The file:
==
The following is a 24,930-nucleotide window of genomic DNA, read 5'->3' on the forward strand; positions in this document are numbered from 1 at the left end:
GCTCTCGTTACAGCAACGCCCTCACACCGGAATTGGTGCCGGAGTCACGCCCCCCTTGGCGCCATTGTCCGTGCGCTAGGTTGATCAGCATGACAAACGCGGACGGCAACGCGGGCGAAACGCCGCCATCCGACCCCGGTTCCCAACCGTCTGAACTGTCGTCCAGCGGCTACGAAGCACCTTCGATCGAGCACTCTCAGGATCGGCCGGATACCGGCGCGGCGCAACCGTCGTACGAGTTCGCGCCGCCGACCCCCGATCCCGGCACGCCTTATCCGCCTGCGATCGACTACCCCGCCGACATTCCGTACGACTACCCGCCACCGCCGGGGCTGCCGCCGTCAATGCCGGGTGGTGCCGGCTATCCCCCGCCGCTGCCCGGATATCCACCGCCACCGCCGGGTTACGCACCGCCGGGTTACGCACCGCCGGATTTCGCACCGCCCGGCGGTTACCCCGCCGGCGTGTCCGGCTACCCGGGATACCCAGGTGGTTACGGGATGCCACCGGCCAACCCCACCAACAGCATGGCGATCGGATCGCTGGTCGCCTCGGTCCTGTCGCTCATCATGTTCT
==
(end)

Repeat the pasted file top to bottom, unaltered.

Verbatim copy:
The following is a 24,930-nucleotide window of genomic DNA, read 5'->3' on the forward strand; positions in this document are numbered from 1 at the left end:
GCTCTCGTTACAGCAACGCCCTCACACCGGAATTGGTGCCGGAGTCACGCCCCCCTTGGCGCCATTGTCCGTGCGCTAGGTTGATCAGCATGACAAACGCGGACGGCAACGCGGGCGAAACGCCGCCATCCGACCCCGGTTCCCAACCGTCTGAACTGTCGTCCAGCGGCTACGAAGCACCTTCGATCGAGCACTCTCAGGATCGGCCGGATACCGGCGCGGCGCAACCGTCGTACGAGTTCGCGCCGCCGACCCCCGATCCCGGCACGCCTTATCCGCCTGCGATCGACTACCCCGCCGACATTCCGTACGACTACCCGCCACCGCCGGGGCTGCCGCCGTCAATGCCGGGTGGTGCCGGCTATCCCCCGCCGCTGCCCGGATATCCACCGCCACCGCCGGGTTACGCACCGCCGGGTTACGCACCGCCGGATTTCGCACCGCCCGGCGGTTACCCCGCCGGCGTGTCCGGCTACCCGGGATACCCAGGTGGTTACGGGATGCCACCGGCCAACCCCACCAACAGCATGGCGATCGGATCGCTGGTCGCCTCGGTCCTGTCGCTCATCATGTTCT